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Explained: Indian armed forces may deploy ‘Pralay’ missile along Pakistan, China border

New Delhi, IndiaEdited By: Nishtha BadgamiaUpdated: Dec 26, 2022, 05:28 PM IST
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Pralay is a Hindi word which means “apocalypse” or “to cause great destruction” or “damage”. (File Photo) Photograph:(ANI)

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The missile is designed to destroy enemy radar, communication installations, command centres and airfields and follows a Quasi Ballistic Trajectory which means the object takes a low curved path after being shot.

After the recent skirmish along the Line of Actual Control (LAC) between the Indian Army and the People’s Liberation Army (PLA) of China, the former may have approved the procurement of over 100 ‘Pralay’ ballistic missiles. The indigenously developed surface-to-surface missiles will likely be deployed near India’s borders with China and Pakistan. 

“A high-level meeting of the Defence Ministry cleared the acquisition of around 120 missiles for the armed forces and their deployment along the borders,” said a report by ANI citing senior defence sources. Additionally, it also suggests that the missiles will first be provided to the Indian Air Force followed by the Indian Army. 

This comes after India’s Defence Research and Development Organisation (DRDO) successfully conducted the maiden flight test of the Pralay missile last year. If confirmed, this would also mark the first time that the Defence Ministry has cleared the use of ballistic missiles in tactile roles. 

What are some of the notable features of the ‘Pralay’ missile?

Developed by the DRDO, the ‘Pralay’ ballistic missile is a canisterised tactical, surface-to-surface, and short-range ballistic missile (SRBM) for battlefield use. It can hit targets from a distance of 150 to 500 km and is extremely difficult to intercept by enemy interceptor missiles, said a report by ANI. It added that the missile is being further upgraded and its range can be extended significantly. 

Pralay is a Hindi word which means “apocalypse” or “to cause great destruction” or “damage”. The missile is designed to destroy enemy radar, communication installations, command centres and airfields and follows a Quasi Ballistic Trajectory which means the object takes a low curved path after being shot. Furthermore, in addition to its high accuracy, the missile can also change direction and range after being launched up to a certain distance.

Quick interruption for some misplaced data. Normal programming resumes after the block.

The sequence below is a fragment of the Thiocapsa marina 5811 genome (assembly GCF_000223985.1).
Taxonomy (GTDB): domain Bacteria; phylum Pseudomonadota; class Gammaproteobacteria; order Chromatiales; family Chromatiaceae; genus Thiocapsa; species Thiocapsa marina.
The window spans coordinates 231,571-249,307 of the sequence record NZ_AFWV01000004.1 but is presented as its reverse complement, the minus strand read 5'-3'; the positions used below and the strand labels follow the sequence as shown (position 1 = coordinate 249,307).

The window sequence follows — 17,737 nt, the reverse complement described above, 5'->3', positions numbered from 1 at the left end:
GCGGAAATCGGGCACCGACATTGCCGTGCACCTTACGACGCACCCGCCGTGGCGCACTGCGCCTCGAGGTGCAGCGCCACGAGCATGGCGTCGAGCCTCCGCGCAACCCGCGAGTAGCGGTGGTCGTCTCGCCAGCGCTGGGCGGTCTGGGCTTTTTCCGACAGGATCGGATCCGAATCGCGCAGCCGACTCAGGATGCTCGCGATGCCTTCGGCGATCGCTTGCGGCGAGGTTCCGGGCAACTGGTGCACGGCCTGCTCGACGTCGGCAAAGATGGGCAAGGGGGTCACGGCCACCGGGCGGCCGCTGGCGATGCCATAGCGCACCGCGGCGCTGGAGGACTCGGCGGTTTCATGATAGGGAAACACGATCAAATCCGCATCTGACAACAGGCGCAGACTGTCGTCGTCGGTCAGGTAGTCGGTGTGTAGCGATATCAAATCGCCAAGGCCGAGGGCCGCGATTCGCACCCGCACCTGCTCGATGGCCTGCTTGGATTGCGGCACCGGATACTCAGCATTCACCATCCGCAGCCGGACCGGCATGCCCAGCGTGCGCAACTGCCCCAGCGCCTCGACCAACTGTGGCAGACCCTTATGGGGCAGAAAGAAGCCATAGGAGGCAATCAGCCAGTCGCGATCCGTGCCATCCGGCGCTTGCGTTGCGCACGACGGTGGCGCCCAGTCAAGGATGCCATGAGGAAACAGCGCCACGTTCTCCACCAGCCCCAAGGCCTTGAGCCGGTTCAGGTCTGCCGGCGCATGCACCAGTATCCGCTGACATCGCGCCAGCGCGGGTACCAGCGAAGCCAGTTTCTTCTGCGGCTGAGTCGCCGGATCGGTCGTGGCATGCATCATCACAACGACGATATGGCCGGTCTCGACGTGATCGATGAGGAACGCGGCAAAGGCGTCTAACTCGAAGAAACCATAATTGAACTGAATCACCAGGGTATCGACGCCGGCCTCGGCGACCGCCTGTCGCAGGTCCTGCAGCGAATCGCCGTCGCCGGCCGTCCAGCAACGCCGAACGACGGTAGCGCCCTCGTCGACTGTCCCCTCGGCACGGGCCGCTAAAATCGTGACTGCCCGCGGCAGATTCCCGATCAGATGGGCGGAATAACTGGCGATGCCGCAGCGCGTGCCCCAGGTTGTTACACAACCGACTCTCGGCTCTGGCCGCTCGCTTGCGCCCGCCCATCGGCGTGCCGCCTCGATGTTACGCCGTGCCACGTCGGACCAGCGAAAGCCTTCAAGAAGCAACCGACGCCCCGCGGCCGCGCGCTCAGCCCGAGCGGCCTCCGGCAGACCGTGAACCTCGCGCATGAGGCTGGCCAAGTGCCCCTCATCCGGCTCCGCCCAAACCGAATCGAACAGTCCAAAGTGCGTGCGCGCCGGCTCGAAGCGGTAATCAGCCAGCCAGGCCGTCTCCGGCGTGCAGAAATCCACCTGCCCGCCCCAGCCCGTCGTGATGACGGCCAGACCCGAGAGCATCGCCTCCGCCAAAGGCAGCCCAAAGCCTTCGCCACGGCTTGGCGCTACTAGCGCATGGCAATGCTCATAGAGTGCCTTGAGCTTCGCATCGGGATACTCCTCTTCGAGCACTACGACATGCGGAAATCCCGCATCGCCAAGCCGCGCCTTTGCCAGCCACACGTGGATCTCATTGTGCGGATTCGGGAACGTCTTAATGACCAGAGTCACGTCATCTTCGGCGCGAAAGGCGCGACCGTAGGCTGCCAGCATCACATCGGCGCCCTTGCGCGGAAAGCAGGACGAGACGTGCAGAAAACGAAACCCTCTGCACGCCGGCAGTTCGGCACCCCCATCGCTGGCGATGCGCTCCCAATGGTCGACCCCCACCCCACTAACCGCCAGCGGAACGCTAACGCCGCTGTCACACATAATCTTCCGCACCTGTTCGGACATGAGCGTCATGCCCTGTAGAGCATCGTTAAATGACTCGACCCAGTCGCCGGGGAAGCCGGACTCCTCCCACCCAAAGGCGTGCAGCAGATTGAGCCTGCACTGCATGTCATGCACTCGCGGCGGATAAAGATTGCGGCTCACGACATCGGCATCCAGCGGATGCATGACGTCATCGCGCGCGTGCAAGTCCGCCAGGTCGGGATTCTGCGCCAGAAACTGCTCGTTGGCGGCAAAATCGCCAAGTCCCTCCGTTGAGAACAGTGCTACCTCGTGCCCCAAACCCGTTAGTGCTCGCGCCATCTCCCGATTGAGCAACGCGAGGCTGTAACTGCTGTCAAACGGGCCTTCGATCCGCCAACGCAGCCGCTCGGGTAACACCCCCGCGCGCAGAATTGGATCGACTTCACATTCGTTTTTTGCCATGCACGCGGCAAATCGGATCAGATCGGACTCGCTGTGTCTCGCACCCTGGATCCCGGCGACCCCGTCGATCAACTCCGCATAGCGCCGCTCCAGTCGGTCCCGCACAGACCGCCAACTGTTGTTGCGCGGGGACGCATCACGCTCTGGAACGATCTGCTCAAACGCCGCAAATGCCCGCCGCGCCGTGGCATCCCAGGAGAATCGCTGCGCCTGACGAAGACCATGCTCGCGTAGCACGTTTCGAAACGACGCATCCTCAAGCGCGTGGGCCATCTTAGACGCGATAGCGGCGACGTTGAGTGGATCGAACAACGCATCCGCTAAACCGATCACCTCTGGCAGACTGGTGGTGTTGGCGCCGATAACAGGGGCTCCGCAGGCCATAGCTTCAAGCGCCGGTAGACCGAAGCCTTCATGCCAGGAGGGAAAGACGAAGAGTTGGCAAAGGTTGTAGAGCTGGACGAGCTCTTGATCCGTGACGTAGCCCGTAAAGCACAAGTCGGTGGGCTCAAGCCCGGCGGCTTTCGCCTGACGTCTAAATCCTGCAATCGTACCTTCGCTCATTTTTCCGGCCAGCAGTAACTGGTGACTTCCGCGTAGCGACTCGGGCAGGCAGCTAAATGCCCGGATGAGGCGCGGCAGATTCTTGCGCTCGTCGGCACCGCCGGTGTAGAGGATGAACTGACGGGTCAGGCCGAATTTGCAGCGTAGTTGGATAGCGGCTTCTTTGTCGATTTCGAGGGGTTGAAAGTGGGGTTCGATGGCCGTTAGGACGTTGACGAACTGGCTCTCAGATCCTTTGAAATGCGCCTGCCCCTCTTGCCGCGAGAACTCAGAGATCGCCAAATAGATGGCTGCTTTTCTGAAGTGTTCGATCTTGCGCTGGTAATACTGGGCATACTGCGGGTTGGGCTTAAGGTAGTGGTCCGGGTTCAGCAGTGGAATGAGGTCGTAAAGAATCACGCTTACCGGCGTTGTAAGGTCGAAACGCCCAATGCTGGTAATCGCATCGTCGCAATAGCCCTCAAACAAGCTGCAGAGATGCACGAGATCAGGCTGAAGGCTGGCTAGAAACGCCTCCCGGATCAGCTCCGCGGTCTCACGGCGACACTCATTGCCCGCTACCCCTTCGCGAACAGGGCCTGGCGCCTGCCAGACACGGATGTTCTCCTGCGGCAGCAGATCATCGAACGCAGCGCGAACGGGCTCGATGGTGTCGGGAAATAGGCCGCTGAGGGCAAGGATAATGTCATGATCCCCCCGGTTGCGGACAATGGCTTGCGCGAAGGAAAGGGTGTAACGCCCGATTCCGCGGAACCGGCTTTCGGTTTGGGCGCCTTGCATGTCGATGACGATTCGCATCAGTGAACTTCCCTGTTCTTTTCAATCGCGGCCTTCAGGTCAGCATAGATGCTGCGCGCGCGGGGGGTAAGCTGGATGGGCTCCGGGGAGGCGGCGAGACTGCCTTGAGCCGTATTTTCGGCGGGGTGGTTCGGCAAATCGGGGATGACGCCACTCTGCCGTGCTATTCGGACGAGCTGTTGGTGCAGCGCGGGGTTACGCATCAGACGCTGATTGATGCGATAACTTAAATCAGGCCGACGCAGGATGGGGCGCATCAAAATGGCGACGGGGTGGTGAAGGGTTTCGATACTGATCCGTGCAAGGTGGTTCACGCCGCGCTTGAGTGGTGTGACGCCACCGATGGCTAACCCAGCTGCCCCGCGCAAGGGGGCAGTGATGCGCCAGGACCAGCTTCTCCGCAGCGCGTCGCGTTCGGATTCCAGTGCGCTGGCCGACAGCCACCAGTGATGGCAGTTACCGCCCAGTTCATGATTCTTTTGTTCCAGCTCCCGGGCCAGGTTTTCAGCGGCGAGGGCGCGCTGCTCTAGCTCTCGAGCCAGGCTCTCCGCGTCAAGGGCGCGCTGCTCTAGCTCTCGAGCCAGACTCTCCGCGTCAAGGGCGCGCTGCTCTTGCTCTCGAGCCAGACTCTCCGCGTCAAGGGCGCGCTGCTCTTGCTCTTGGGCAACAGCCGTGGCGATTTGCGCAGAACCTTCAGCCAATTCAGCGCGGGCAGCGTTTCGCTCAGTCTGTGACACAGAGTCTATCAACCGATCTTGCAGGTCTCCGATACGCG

Pralay is powered by a solid fuel rocket motor and is a high explosive preformed fragmentation warhead that weighs somewhere between 350 kg to 700 kg which also accounts for its Penetration-Cum-Blast (PCB) and Runaway Denial Penetration Submunition (RDPS). It also has a speed of at least 2,000 km per hour and its missile guidance system includes state-of-the-art navigation and integrated avionics. 

Additionally, like most tactical ballistic missiles it is mobile which means it can be used quickly on the battlefield. Pralay also has the ability to evade any anti-ballistic missile (ABM) interceptors by performing mid-air manoeuvres by using a manoeuvrable re-entry vehicle. When a high-explosive warhead, like the one Pralay missile is equipped with, explodes, its pieces are thrown at a high speed which can inflict heavy damage. 

Furthermore, the PCB bomb in the tactical ballistic missile is meant to blast through underground targets like military bunkers while the RDPS bombs damage airport runways rendering them useless for flights to take off or land. The surface-to-surface missile is also reportedly intended to match China’s Dong Feng 12 (CSS-X-15) missile and can be compared to the Russian 9k 720 Iskander missile or the US Army’s Precision Strike Missile (PrSM). 

What has happened till now?

The DRDO began developing the Pralay missile in 2015 after being pushed for by the late General Bipin Rawat who served as India’s Chief of Army Staff. It was tested twice on two consecutive days, December 21 and December 22, last year. The launch took place from the APJ Abdul Kalam Island and met all the mission objectives, said the DRDO after which it was deemed a successful launch. 

The second launch tested Pralay with a heavier payload and a different range, “to prove the precision and lethality of the weapon”, said the DRDO. They added that the launch on December 22 was also monitored by a range of sensors and instruments including telemetry, radar, and electro-optic tracking system deployed across the eastern coast and the downrange ships positioned near the impact point. 

Last week, ANI quoting defence sources had also claimed that the proposal for procurement of the Pralay missile has been moved up to an advanced stage and is scheduled to be taken up for clearance this week by the government. This also comes after India recently permitted the use of ballistic missiles in tactical roles. Therefore, the acquisition of these ballistic missiles is considered a significant development for the nation.  

(With inputs from agencies) 

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